When you think about the qualities you’ll need to be a successful doctor, stamina is undoubtedly on the list. Though the hours vary by specialty, medicine is not a path you choose for work-life balance. In fact, the famously long shifts required of first-year residents, and their effects on patient safety as well as learning opportunities for residents, are a source of ongoing controversy.

In 2011, the Accreditation Council for Graduate Medical Education (ACGME) imposed a 16-hour limit on shifts for first-year residents. A select group was allowed to work 30-hour shifts as part of a study designed to determine the effects of long shifts on patient outcomes and in-service learning.

Recently, the ACGME increased the limit to 24-hour shifts.

One school of thought is that extra-long shifts provide invaluable learning opportunities for residents. Those who fall in this camp argue that caring for the same patients day and night provides a continuity that allows residents to be fully aware of all the variables relevant to a patient’s case and to take greater “ownership” of the patient. In addition, the night shift at a hospital tends to be a time when more specialists are on hand, providing more chances for residents to learn from their expertise.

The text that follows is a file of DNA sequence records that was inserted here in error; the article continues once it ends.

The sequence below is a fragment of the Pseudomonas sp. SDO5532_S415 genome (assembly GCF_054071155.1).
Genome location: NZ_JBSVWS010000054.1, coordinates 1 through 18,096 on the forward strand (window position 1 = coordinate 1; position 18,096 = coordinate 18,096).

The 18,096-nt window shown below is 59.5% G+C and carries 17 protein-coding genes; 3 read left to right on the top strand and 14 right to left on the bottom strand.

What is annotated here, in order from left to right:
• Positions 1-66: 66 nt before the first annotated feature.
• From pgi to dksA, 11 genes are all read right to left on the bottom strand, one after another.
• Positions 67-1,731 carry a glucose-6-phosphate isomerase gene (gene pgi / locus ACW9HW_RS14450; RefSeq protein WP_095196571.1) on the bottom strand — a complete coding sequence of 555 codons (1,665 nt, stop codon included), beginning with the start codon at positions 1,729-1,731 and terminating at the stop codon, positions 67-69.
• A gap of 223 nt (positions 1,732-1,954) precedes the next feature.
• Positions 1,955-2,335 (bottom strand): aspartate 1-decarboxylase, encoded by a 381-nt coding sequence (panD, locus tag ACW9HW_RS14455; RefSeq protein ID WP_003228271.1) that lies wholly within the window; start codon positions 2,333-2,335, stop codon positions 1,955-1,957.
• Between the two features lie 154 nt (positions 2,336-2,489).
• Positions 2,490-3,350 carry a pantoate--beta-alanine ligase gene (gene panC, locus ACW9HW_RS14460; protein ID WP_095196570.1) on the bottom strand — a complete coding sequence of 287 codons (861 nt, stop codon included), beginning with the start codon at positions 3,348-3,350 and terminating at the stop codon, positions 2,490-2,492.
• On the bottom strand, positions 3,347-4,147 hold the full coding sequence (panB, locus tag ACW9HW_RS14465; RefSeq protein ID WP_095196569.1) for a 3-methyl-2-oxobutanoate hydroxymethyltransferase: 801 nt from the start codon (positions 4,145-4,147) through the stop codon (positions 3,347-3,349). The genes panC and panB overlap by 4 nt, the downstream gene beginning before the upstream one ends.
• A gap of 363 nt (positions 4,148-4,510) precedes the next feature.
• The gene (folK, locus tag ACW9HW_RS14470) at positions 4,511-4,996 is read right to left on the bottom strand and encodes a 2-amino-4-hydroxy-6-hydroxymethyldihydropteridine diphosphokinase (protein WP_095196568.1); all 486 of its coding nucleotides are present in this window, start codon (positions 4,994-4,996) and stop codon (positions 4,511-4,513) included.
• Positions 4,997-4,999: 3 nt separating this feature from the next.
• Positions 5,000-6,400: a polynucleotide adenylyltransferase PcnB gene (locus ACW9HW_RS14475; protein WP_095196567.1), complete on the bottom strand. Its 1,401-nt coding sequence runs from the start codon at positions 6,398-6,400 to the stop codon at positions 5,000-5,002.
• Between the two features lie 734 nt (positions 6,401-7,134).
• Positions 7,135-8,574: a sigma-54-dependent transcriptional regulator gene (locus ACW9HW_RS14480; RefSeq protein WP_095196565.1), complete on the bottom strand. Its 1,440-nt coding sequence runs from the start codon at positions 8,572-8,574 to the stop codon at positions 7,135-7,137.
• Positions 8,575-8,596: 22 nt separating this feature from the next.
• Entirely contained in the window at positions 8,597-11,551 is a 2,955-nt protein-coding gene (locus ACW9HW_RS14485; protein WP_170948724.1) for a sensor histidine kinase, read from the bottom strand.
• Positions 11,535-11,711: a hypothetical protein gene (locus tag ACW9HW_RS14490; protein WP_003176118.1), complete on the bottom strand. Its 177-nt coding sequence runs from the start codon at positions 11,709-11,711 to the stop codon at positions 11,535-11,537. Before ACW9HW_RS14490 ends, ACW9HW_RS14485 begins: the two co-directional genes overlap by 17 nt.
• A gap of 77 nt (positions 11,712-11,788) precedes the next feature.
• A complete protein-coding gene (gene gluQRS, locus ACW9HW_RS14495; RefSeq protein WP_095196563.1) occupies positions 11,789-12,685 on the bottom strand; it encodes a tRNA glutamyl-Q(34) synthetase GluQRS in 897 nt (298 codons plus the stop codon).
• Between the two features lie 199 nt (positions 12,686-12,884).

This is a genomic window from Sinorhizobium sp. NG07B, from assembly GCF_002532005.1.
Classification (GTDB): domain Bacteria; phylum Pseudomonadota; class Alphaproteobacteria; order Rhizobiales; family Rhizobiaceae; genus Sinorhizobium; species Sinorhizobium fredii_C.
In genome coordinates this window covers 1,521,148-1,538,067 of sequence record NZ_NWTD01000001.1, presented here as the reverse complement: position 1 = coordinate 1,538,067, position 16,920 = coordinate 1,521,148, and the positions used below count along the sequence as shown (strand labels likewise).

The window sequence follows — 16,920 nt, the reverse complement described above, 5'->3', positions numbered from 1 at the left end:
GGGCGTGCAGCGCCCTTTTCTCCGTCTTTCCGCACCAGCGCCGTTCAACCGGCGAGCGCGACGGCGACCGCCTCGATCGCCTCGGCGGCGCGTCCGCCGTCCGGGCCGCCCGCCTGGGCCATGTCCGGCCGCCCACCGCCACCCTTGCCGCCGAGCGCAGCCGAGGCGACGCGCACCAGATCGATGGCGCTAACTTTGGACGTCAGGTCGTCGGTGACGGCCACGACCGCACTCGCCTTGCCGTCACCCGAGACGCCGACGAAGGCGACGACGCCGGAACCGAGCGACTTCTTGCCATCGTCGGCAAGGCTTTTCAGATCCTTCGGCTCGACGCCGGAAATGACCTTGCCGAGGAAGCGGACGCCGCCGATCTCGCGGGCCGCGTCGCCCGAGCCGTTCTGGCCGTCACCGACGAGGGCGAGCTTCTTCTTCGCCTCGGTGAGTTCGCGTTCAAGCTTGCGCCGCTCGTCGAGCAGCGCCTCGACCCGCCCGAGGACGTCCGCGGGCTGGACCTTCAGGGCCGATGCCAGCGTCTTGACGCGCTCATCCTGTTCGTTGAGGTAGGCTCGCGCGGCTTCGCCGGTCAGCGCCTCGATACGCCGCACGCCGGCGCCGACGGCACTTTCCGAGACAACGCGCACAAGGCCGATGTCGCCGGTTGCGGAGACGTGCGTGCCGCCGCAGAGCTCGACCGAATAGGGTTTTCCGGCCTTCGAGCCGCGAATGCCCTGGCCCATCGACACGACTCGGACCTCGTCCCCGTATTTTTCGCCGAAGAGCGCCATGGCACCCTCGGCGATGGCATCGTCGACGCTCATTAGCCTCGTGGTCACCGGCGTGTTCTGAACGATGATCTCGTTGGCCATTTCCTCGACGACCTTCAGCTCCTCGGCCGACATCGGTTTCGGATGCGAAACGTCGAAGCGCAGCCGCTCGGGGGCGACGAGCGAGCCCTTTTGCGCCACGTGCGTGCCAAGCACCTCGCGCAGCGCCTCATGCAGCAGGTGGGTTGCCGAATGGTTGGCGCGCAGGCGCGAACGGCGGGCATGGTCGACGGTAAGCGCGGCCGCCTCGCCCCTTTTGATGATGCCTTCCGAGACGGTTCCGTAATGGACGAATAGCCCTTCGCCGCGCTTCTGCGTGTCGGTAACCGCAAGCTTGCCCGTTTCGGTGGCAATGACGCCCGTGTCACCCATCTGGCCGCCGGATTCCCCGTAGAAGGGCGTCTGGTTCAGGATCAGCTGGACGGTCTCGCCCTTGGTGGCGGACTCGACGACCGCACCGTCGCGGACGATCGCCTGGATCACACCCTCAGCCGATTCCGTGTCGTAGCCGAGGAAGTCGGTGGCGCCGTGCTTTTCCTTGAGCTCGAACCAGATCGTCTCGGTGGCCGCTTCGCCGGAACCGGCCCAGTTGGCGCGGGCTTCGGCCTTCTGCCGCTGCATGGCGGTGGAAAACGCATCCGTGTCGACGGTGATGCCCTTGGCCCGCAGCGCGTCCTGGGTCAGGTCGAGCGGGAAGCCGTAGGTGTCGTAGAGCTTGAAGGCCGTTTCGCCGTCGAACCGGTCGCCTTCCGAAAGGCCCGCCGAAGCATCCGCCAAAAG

Opponents of shifts that exceed 16 hours point to the dangerous effects of sleep deprivation on patient care and doctor safety. Can a doctor who hasn’t slept in a day or more be expected to provide the highest quality of care to patients? As for learning opportunities, how well can they focus on adding to their knowledge base when they’re struggling to stay awake?

These issues were hotly debated within the medical community when in 1984 an 18-year-old died during a visit to an emergency room where overworked residents with less than two years combined experience treated her. The case forced the debate into the spotlight and drove the call for shift limits.

Some physicians actually believe shift limits have done more harm than good. While supporters of reduced working hours blame sleep deprivation for putting patients, doctors, and the public at risk, physicians who oppose shorter shifts argue that handoffs (changing doctors two to three times daily) are more responsible for mistakes. They also point out that if shifts are split in half, residents risk missing the first 24-hours of a patient’s admission, which is crucial training experience.

One proposed solution may satisfy those in favor of shorter hours: have patients alternate their evening shifts in a pattern that would allow them to spend adequate time with specialists, but also follow patients through the complete cycle of treatment.